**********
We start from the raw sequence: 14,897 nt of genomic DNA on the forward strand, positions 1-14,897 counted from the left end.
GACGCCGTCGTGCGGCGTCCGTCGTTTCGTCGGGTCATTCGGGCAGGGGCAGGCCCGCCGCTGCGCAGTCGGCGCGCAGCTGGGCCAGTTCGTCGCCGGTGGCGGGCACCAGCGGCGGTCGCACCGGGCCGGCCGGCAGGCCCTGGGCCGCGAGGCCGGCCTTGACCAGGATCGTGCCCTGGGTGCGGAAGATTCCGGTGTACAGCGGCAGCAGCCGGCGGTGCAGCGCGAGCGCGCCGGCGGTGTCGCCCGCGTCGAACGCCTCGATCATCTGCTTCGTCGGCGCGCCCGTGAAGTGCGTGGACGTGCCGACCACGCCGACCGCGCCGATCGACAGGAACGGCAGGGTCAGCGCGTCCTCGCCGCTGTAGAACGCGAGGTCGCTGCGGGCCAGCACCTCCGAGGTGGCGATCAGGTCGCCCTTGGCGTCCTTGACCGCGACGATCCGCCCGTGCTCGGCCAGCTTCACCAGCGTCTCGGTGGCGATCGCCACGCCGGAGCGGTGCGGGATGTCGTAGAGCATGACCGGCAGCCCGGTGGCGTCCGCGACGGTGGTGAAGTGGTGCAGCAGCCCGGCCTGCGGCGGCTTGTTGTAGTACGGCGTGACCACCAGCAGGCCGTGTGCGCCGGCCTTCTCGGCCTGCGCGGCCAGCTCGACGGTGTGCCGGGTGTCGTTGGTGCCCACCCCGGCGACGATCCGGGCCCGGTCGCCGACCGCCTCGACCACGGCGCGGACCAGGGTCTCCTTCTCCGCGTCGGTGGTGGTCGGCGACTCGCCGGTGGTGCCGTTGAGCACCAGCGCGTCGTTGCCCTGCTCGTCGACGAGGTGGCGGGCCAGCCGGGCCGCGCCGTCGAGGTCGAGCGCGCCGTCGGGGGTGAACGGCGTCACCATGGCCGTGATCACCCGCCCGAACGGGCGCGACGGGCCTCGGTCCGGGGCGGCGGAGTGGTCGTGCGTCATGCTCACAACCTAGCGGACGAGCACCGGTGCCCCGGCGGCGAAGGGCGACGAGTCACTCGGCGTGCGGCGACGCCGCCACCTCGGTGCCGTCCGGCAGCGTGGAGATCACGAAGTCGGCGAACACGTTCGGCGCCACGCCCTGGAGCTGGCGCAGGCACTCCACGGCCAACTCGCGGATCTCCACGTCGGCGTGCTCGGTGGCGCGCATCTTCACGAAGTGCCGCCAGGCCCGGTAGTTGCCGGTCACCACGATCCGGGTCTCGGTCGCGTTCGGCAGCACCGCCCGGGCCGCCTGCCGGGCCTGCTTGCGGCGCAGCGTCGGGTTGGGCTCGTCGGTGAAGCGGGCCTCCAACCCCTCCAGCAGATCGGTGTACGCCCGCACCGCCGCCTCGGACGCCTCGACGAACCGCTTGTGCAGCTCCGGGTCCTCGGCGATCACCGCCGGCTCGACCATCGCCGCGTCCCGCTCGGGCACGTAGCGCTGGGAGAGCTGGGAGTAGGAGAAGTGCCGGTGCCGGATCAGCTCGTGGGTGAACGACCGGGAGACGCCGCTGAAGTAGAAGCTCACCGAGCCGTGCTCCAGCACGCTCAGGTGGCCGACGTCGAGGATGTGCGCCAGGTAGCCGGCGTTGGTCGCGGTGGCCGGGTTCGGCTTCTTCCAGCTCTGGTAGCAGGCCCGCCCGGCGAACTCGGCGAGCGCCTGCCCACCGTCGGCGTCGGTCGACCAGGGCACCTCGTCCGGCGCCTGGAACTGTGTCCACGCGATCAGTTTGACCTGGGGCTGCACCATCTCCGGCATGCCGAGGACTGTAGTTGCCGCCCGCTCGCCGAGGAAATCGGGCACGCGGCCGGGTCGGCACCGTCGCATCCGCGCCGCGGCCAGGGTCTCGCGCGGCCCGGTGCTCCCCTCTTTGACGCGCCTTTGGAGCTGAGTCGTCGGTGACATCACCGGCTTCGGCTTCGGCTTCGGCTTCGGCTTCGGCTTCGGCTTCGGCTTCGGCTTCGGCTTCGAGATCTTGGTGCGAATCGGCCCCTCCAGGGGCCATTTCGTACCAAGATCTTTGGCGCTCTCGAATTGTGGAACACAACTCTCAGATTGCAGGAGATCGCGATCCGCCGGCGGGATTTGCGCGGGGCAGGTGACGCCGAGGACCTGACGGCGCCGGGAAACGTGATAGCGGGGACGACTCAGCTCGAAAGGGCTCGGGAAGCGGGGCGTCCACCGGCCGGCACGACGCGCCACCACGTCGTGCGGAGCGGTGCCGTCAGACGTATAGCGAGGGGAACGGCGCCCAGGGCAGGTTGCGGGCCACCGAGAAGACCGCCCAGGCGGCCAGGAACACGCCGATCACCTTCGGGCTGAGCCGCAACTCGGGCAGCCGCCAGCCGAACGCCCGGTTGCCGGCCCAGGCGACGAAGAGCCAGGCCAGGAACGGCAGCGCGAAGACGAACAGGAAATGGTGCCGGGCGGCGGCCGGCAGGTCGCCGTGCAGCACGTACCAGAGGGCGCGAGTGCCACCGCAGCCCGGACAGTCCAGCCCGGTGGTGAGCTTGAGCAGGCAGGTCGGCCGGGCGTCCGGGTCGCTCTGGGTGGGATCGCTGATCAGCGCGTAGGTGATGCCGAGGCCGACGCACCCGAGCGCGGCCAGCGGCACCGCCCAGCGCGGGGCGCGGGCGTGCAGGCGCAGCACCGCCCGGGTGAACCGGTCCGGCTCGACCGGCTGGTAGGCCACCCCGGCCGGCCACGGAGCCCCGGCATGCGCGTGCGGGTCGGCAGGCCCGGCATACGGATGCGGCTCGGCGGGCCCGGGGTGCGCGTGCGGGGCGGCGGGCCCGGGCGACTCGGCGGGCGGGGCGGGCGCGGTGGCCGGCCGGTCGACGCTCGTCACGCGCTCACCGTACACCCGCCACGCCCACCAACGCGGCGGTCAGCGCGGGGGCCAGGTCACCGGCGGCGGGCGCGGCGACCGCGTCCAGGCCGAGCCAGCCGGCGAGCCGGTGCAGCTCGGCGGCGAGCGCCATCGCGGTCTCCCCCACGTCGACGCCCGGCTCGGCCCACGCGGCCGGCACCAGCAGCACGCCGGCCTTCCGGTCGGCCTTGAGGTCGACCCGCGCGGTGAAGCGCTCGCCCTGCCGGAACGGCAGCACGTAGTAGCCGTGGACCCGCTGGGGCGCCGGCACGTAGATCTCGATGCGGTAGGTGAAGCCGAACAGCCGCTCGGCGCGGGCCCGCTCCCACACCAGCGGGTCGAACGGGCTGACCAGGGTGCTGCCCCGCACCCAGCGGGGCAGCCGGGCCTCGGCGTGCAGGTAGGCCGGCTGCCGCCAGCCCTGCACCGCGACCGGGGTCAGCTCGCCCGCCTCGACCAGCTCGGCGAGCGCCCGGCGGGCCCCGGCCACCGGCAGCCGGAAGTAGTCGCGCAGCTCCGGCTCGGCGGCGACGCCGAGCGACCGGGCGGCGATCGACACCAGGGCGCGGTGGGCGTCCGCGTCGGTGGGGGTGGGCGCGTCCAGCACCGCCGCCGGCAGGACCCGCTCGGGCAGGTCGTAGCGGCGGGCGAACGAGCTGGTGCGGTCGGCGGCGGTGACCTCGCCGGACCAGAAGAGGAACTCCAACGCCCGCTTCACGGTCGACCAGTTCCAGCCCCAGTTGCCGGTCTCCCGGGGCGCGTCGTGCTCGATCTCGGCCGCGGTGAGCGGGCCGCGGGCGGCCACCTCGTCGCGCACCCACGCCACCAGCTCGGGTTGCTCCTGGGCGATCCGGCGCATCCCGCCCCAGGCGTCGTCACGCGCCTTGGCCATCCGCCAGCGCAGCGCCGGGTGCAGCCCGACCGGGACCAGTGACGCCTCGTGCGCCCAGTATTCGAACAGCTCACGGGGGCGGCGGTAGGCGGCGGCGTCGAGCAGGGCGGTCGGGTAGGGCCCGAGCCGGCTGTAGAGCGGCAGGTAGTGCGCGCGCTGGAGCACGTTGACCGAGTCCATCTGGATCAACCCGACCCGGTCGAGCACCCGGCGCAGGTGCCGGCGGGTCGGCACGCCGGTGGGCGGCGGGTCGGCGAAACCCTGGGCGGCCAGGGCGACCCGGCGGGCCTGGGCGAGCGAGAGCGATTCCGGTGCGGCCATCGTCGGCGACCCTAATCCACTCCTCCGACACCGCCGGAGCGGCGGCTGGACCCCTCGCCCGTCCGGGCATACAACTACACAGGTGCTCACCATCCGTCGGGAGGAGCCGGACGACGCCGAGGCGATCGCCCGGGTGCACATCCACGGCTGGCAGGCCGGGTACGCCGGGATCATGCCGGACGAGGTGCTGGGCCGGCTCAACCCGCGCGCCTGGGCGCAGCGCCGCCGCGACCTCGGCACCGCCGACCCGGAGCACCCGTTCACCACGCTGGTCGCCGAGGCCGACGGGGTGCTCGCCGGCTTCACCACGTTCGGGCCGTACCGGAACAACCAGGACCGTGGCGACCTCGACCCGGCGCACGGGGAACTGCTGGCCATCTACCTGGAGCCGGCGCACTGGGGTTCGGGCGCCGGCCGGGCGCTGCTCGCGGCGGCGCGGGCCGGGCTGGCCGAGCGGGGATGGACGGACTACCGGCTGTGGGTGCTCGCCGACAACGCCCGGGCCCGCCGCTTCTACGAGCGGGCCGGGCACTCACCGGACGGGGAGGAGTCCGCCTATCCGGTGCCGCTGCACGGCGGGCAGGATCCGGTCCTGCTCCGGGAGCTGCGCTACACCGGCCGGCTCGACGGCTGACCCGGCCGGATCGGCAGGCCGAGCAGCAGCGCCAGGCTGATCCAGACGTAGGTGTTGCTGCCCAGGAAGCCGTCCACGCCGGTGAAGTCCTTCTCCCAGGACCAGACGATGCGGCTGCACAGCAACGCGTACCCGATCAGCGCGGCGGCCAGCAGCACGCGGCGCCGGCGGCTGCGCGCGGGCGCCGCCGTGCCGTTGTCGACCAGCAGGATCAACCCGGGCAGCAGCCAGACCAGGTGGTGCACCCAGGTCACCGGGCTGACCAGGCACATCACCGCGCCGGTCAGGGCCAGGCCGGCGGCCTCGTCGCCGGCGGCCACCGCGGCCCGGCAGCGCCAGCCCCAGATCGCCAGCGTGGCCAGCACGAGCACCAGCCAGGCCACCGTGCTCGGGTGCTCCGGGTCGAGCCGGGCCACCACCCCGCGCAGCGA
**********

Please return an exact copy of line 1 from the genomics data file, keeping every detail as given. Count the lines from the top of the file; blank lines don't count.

We start from the raw sequence: 14,897 nt of genomic DNA on the forward strand, positions 1-14,897 counted from the left end.